And we thought swooping, dive-bombing magpies were a menace to society.
A newly-published research paper has confirmed that humans aren’t the only ones capable of starting wildfires. Australia’s birds of prey (such as the Black Kite, Whistling Kite, and Brown Falcon) can too.
Worse, they are doing it deliberately.
According to researchers, the birds start the fires in order to smoke out small prey from their homes in protected grassy areas. They usually pick up burning sticks and embers, then toss the flaming material onto their chosen hunting grounds, which basically makes them avian arsonists.
The National Post explains this phenomenon further: “The concept of fire-foraging birds is well established. Raptors on at least four continents have been observed for decades on the edge of big flames, waiting out scurrying rodents and reptiles or picking through their barbecued remains.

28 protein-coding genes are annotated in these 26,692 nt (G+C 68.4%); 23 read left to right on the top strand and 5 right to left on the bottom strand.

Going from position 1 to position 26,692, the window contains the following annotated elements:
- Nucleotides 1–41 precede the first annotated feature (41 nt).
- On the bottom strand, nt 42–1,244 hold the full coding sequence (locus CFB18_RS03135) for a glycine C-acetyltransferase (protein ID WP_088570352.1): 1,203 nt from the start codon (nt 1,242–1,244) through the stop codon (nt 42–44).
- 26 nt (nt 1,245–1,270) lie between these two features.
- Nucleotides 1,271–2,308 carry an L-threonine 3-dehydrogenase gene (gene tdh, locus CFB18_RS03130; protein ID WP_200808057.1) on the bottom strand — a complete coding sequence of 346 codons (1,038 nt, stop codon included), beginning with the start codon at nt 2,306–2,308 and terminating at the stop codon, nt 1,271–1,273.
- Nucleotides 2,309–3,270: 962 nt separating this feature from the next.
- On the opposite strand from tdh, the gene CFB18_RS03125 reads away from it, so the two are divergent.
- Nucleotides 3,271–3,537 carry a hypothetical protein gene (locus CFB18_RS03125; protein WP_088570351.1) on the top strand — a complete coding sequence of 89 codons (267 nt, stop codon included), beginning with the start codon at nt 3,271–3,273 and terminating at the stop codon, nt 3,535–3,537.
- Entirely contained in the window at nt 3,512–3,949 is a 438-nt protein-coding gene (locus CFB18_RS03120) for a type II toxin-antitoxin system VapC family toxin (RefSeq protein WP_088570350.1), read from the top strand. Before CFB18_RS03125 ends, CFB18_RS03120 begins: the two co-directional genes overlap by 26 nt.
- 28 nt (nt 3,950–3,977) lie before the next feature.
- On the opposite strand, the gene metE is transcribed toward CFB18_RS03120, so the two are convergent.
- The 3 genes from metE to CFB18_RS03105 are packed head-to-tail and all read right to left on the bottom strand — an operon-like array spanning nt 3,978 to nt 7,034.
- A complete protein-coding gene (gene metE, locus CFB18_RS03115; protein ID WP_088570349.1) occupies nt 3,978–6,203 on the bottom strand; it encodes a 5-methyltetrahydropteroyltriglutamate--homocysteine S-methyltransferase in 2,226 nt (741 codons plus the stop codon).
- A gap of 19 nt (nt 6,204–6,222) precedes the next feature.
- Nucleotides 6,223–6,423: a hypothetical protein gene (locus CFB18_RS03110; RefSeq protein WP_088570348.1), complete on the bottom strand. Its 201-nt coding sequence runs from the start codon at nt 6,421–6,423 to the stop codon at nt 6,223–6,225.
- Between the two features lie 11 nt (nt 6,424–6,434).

“What’s new, at least in the academic literature, is the idea that birds might be intentionally spreading fires themselves. If true, the finding suggests that birds, like humans, have learned to use fire as a tool and as a weapon.”
In response this revelation, researchers are now gathering reports of similar bird behaviour in other parts of the world. It’s been also hypothesised that the earliest humans learned how to spread fire by observing birds, not to mention that savannas were actually cleared by ancient birds (and not humans).
Damn, Australia. Your wildlife has absolutely no chill.